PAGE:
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  • Writer's pictureWayne Mazzoni

Finding And Keeping Your Motivation

Just about everyone would like to be more motivated in the way they prepare for the upcoming season. This is never more important than in the winter months when the weather turns for the worse and the days on the field can seem distant.

However, this is the time when you can make the most improvement both in your strength and in your skill. During the season, generally you are what you are and it becomes time to compete with what you have. The sport shifts to more about mental improvement than picking up speed on your fastball, or improving your home-to-first time.

Yet we all can face challenges staying motivated during this time. Here are a few thoughts that can help you stay on track throughout the winter.


Let’s face it, baseball is a numbers game. Batting averages, fielding percentages, ERAs, 60 times, radar readings, etc. So you should make your training the same way; it should have something you can measure. This can be strength related, velocity related or even some creative way. For example, if you have access to a medicine ball and a gym, you can measure how far you can throw the ball from a side toss, overhead, etc. As you gain in strength and technique, you will be motivated as you see the improved results. The same can be said of your body weight/fat. The results are trackable and measurable to let you know if you are doing the right things.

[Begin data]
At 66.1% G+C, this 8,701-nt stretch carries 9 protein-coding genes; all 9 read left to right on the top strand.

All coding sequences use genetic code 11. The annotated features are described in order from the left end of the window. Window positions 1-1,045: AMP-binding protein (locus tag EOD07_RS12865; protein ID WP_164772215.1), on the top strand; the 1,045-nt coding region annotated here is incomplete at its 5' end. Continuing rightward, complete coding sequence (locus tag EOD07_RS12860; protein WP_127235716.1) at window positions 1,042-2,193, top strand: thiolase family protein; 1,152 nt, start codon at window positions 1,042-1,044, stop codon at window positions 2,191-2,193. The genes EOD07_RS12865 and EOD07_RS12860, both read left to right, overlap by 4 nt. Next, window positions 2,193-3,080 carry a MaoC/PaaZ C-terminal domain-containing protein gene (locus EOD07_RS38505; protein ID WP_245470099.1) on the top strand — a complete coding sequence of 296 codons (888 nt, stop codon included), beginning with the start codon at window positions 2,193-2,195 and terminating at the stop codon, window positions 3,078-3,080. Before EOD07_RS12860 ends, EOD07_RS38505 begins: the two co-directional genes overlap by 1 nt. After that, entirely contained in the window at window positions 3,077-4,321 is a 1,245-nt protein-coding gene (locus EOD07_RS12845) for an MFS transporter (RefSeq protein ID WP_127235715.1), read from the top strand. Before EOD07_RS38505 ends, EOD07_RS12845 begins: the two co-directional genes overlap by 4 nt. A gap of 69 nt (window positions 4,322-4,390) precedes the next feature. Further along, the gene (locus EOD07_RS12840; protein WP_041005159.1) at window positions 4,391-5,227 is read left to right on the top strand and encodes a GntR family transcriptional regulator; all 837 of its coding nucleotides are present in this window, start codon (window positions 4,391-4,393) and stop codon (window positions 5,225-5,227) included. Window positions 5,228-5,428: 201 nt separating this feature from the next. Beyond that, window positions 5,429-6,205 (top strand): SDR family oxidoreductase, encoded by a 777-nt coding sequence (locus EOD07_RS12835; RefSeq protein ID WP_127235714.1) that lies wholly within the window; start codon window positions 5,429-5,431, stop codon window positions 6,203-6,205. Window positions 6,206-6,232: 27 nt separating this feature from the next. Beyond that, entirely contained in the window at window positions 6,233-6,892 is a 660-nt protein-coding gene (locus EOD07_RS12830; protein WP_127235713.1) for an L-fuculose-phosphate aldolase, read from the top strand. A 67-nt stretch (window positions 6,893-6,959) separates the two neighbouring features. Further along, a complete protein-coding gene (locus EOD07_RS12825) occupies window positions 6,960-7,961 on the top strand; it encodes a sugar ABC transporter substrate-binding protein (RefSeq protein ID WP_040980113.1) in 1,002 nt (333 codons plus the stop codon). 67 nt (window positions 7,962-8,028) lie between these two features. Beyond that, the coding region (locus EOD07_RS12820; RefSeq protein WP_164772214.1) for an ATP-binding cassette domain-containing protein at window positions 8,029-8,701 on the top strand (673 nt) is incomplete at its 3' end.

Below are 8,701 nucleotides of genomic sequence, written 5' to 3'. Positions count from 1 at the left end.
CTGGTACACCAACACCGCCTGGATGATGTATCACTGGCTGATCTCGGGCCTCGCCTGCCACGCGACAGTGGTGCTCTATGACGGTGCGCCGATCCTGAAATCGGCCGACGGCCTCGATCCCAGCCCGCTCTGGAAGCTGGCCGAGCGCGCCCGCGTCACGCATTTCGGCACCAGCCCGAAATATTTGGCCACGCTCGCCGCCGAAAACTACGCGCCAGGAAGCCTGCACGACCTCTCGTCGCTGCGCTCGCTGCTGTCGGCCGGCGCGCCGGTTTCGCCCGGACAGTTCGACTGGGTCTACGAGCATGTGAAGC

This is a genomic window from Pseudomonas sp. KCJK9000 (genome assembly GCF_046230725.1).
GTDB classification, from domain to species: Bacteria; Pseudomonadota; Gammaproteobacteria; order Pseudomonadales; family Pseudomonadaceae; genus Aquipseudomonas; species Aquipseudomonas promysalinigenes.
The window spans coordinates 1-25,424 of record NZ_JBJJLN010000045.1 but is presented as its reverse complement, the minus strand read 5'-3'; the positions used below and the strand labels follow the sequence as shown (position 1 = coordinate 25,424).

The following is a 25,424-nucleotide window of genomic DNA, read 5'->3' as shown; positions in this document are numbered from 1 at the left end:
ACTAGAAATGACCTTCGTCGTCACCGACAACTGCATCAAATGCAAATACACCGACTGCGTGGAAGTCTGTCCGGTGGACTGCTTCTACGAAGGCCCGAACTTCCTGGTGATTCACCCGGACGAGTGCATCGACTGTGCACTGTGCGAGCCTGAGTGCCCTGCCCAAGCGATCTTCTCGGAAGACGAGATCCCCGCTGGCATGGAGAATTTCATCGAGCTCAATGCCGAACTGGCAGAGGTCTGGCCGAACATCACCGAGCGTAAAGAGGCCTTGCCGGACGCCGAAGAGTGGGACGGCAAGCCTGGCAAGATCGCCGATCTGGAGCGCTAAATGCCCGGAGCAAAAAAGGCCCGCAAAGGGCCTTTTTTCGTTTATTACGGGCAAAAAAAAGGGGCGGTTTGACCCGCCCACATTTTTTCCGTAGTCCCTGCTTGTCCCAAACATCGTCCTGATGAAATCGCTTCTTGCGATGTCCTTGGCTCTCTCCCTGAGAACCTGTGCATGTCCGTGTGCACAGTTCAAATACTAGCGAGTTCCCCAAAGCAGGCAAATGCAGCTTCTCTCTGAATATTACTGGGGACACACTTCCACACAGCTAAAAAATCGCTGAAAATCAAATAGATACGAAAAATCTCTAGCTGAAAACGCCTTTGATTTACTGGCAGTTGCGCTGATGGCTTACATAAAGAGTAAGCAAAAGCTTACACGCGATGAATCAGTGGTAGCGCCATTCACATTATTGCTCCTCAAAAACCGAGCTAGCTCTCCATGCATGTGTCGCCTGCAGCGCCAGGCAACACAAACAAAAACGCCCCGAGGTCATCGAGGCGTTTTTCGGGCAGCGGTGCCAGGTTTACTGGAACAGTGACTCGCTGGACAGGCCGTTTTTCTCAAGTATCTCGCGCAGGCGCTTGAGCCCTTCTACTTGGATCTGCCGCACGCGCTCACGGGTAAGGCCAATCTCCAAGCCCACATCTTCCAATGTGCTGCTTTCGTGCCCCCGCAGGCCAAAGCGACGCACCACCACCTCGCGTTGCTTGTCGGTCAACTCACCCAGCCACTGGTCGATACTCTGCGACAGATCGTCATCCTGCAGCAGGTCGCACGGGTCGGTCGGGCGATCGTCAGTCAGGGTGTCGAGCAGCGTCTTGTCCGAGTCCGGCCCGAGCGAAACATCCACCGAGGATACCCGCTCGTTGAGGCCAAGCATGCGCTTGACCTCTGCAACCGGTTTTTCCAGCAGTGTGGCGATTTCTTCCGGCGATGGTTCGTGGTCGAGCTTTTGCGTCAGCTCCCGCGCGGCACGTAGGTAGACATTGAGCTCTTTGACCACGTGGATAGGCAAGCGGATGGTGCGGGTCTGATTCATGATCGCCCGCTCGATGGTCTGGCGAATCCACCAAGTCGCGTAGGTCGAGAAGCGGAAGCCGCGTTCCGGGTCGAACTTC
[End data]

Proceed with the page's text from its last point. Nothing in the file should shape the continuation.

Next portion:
It helps to have a coach or a friend or friends to help keep you on track. So if you can find a strength trainer or nutritionist, hitting or pitching coach, this can help hold you accountable to your improvement. Further, having a hitting group, throwing group, sprinting group, any group, can help make you feel more responsible for showing up and giving your best when you are there. If you don’t believe me, see how much weight you push around in the weight room alone, then with a friend, then when you are with a group of friends. There is energy with people, so use it to your advantage. You can take that further by creating some prizes and a competition among friends. Could be a speed outcome goal, strength, batting average, strikeouts, etc. You name it. One thing our strength coach at Sacred Heart University does is have players pick weight and body fat goals and then post those goals along with a shirtless picture as their Facebook profile picture. Talk about accountability.

Habits equal change

The fact is the habits we create lead to who we are. Smoking, a bad habit, often leads to physical illness. Whereas the habit of doing yoga three times a week leads to wellness. Getting rid of bad habits or creating ones is often a step-by-step process. For example, if you get a bagel smothered with butter as your daily breakfast, it may not work to go to egg whites, fruit and water just because you know you should eat better. Try making small changes each week. So first week, make the bagel whole wheat. Second week, turn the butter to low fat. Third week, butter half of it. Fourth week, eat half the bagel and fruit. And so forth until you are eating the breakfast you want.



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